With most of us there is no great depth to the self-disease if it is only stopped in time.  When once we are well started in the wholesome practice of getting rid of ourselves, the process is rapid.  A thorough freedom from self once gained, we find ourselves quite companionable, which, though paradoxical, is without doubt a truth.

“That freedom of the soul,” writes Fenelon, “which looks straight onward in its path, losing no time to reason upon its steps, to study them, or to dwell upon those already taken, is true simplicity.”  We recognize a mistake, correct it, go on and forget.  If it appears again, correct it again.  Irritation at the second or at any number of reappearances only increases the brain-impression of the mistake, and makes the tendency to future error greater.

If opportunity arises to do a good action, take advantage of it, and silently decline the disadvantage of having your attention riveted to it by the praise of others.

A man who is constantly analyzing his physical state is called a hypochondriac.  What shall we call the man who is constantly analyzing his moral state?  As the hypochondriac loses all sense of health in holding the impression of disease, so the other gradually loses the sense of wholesome relation to himself and to others.

If a man obeyed the laws of health as a matter of course, and turned back every time Nature convicted him of disobedience, he would never feel the need of self-analysis so far as his physical state was concerned.  Just so far as a man obeys higher laws as a matter of course, and uses every mistake to enable him to know the laws better, is morbid introspection out of the question with him.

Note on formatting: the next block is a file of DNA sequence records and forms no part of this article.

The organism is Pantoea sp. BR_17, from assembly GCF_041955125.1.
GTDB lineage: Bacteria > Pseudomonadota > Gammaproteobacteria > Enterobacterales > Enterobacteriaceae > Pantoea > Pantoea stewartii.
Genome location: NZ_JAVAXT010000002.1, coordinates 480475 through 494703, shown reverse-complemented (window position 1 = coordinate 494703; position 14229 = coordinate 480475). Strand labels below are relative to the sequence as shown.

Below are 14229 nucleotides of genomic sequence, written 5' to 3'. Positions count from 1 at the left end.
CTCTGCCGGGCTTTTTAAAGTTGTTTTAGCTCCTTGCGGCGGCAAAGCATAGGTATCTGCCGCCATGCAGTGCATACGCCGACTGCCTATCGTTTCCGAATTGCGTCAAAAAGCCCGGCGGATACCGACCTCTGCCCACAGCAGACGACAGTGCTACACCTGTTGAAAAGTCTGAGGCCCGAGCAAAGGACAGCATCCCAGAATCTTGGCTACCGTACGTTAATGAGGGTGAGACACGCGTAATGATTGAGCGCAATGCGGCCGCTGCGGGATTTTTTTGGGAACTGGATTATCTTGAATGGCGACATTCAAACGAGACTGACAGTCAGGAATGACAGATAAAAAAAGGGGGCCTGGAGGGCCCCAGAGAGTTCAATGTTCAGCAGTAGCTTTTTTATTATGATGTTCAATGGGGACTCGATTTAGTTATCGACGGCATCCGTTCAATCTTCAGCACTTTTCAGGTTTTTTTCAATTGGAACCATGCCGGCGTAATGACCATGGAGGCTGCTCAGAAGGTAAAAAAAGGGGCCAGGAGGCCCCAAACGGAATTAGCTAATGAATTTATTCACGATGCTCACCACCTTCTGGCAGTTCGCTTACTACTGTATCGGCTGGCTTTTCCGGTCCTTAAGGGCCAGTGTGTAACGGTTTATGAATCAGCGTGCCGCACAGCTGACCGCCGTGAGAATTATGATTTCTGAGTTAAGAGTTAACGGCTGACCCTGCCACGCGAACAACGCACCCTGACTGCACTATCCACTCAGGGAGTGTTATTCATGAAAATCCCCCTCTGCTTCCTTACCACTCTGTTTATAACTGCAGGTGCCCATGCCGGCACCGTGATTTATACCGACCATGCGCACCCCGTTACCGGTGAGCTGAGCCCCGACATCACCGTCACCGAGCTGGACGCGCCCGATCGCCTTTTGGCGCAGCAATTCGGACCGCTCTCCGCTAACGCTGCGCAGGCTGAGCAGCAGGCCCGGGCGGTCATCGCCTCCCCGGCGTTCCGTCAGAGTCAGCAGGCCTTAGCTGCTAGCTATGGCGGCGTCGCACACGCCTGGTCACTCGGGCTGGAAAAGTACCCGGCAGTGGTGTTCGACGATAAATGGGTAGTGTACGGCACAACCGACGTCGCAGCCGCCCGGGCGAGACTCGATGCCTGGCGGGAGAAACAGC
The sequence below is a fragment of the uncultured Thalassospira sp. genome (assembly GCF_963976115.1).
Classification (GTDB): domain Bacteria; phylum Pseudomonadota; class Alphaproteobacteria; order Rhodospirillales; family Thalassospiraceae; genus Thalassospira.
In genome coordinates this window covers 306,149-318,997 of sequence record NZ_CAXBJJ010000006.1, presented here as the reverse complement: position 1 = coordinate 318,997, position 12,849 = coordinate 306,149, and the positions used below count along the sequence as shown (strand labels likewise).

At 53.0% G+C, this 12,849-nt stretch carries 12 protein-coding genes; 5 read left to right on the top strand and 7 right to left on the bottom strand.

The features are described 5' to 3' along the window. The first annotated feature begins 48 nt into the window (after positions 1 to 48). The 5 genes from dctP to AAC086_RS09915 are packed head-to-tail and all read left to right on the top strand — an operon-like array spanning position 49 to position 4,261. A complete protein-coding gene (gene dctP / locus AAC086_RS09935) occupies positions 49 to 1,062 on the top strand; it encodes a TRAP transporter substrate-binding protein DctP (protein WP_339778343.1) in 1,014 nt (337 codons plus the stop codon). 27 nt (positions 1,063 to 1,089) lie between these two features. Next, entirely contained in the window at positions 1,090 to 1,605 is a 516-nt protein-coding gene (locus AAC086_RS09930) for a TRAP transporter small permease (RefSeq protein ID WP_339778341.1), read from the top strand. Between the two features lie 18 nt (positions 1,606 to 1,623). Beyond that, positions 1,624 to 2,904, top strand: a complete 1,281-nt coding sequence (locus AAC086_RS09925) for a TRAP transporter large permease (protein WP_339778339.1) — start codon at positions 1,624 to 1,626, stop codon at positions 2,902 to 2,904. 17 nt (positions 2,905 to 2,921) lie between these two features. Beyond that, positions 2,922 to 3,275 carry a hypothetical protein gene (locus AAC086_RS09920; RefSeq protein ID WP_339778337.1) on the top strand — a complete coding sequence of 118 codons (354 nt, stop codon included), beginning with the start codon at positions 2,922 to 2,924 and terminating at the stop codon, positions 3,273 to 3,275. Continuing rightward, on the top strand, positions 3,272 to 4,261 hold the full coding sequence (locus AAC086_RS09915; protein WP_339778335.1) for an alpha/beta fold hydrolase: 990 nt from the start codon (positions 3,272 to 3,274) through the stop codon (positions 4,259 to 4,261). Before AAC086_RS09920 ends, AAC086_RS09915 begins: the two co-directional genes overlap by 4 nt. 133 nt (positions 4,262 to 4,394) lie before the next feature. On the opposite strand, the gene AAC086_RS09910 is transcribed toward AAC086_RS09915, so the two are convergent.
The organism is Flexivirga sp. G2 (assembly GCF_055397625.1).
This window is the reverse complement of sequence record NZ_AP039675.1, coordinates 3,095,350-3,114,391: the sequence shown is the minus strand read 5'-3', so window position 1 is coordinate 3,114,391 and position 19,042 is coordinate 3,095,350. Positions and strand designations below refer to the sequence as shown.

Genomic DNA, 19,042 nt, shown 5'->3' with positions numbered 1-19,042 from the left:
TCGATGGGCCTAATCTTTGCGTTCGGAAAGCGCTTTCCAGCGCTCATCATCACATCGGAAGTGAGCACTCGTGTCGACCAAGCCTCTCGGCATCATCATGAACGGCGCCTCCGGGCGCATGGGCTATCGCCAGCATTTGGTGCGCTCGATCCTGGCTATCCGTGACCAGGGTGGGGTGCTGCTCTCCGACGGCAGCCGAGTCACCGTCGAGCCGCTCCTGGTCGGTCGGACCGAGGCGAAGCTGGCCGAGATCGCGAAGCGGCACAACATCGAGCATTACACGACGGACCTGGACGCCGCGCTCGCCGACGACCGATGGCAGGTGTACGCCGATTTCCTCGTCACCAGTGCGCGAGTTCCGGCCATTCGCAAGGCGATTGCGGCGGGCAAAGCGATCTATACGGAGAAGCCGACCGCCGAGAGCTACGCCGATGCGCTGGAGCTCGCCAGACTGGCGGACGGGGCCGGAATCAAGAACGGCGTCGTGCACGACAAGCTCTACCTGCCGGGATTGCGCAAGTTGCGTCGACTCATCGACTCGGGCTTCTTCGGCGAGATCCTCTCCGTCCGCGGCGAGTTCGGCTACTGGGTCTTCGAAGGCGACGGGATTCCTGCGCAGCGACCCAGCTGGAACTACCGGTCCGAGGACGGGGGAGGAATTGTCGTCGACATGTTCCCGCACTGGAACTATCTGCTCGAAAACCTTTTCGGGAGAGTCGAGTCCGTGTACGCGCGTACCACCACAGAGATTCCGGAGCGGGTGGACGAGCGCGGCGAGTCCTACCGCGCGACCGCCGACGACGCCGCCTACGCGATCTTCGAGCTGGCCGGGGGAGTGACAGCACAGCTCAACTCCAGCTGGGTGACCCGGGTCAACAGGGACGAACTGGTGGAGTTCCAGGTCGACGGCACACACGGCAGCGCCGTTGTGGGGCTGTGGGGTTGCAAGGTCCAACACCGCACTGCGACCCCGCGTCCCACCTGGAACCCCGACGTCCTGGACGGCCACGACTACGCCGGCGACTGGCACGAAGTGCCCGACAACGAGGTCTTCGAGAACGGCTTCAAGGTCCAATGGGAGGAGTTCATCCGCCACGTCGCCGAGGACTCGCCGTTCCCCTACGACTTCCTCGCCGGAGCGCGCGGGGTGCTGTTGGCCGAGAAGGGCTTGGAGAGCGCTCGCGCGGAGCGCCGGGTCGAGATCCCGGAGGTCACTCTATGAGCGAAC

“Man, know thyself!” but, being sure of the desire to know thyself, do not be impatient at slow progress; pay little attention to the process, and forget thyself, except when remembering is necessary to a better forgetting.

To live at real peace with ourselves, we must surely let every little evil imp of selfishness show himself, and not have any skulking around corners.  Recognize him for his full worthless-ness, call him by his right name, and move off.  Having called him by his right name, our severity with ourselves for harboring him is unnecessary.  To be gentle with ourselves is quite as important as to be gentle with others.  Great nervous suffering is caused by this over-severity to one’s self, and freedom is never accomplished by that means.  Many of us are not severe enough, but very many are too severe.  One mistake is quite as bad as the other, and as disastrous in its effects.

If we would regard our own state less, or careless whether we were happy or unhappy, our freedom from self would be gained more rapidly.

As a man intensely interested in some special work does not notice the weather, so we, if we once get hold of the immense interest there may be in living, are not moved to any depth by changes in the clouds of our personal state.  We take our moods as a matter of course, and look beyond to interests that are greater.  Self may be a great burden if we allow it.  It is only a clear window through which we see and are seen, if we are free.  And the repose of such freedom must be beyond our conception until we have found it.  To be absolutely certain that we know ourselves at any time is one great impediment to reaching such rest.  Every bit of self-knowledge gained makes us more doubtful as to knowledge to come.  It would surprise most of us to see how really unimportant we are.  As a part of the universe, our importance increases just in proportion to the laws that work through us; but this self-importance is lost to us entirely in our greater recognition of the laws.  As we gain in the sensitive recognition of universal laws, every petty bit of self-contraction disappears as darkness before the rising of the sun.